Here at Literature Works we have been eagerly awaiting the latest offering from our patron, Patrick Gale, and after much anticipation, we were not disappointed!

Take Nothing With You tells the story of Eustace, a middle-aged man diagnosed with cancer, for which he must undergo radio-therapy. Confined to a lead-lined room in which he can take nothing with him that he is not willing to leave behind, Eustace is armed with nothing but the clothes he is wearing, and an MP3 player. He spends the solitary time listening to the cello music recorded by his famous musician friend, Naomi and soon becomes lost in the memories of his adolescence.

Transported to 1970s Weston-Super-Mare, the reader is immersed in a vivid West Country landscape, through which Gale highlights the complexities and disparities of living in a seaside town. Weston is presented as a place which on the surface may seem like an idyllic tourist haven, when in reality, particularly for the young Eustace, it can be a place of isolation and alienation. Bristol, however, is a place of transformation and has a positive impact on his young life. Isolated and lonely, until his mother signs him up for cello lessons in Bristol, Eustace embarks on a journey of self-discovery with music giving him the opportunity to discover his own selfhood, freeing him from the constraints of his sheltered life and allowing him to escape into a world previously unknown to him. The lessons transform him and allow him to see and experience the world differently with his passion for music shaping his future.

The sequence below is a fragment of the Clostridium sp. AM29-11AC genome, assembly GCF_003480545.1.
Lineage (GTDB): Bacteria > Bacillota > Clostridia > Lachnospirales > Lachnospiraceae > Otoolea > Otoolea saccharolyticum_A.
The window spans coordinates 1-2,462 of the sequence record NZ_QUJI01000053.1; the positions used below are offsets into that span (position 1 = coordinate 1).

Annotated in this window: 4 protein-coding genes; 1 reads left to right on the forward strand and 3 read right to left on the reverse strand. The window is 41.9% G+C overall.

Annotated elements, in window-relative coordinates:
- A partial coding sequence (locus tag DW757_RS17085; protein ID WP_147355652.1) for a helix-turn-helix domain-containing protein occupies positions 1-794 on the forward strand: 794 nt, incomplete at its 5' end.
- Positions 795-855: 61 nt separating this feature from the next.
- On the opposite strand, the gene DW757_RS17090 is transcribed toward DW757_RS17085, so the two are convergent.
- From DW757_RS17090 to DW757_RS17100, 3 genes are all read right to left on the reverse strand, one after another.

Take Nothing With You is a compelling, poignant portrayal of adolescence and coming-of-age; a story in which dreams are aimed for but not always realised, where real life gets in the way of aspirations, yet the desire to grow, to change, and, ultimately, to live, is forever encouraged.

Take Nothing With You is out now, published by Tinder Press.